Patients with stroke due to blood clots in brain arteries (‘ischaemic stroke’) can be treated with clot-dissolving drugs called ‘thrombolytics’. By dissolving blood clots, thrombolytic drugs improve brain blood supply and lead to better recovery. However, thrombolytic drugs may cause bleeding in the brain which can lead to worse disability or death. The most commonly used thrombolytic drug for ischemic stroke is called alteplase.
The European Stroke Organisation (ESO) guidelines on intravenous thrombolysis for acute ischaemic stroke provides forty recommendations on the use of thrombolytic drugs. The module working group, led by Guillaume Turc, William Whiteley and the late Eivind Berge, has written evidence-based recommendations and expert consensus statements covering the topics of early and late time windows, stroke of unknown onset, advanced imaging, alteplase and tenecteplase, minor and severe strokes, patients over 80 or with previous disability or frailty, and potential risk factors for bleeding including use of oral anticoagulants.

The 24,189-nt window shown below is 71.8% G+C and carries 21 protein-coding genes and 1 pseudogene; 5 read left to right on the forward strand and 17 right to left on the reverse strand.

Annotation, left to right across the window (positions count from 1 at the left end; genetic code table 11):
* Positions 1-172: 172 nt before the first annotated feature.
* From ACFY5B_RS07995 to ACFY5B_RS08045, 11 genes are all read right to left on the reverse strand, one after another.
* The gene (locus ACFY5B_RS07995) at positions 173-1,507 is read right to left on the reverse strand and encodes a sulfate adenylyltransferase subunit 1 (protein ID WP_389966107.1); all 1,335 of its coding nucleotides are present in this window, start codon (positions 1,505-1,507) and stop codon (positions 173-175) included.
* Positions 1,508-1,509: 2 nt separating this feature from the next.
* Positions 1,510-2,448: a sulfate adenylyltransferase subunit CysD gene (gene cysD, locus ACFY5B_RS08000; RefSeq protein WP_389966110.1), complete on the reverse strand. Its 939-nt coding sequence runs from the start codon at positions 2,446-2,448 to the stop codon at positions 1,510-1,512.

Overall, the major recommendations were supported by high to moderate quality evidence. Other than for age and stroke severity, weaker evidence was available to support when to use alteplase.
In due course, the ESO guidelines on management of Transient Ischemic Attack, prepared by a module working group chaired by Aine Merwick and Ana Catarina Fonseca, will cover important topics such as services organization including the role of stroke specialists and TIA clinics; usefulness of risk prediction tools such as the ABCD2 score; brain imaging (plain and perfusion CT, MRI), imaging of cervical arteries, and single and dual antiplatelet therapy.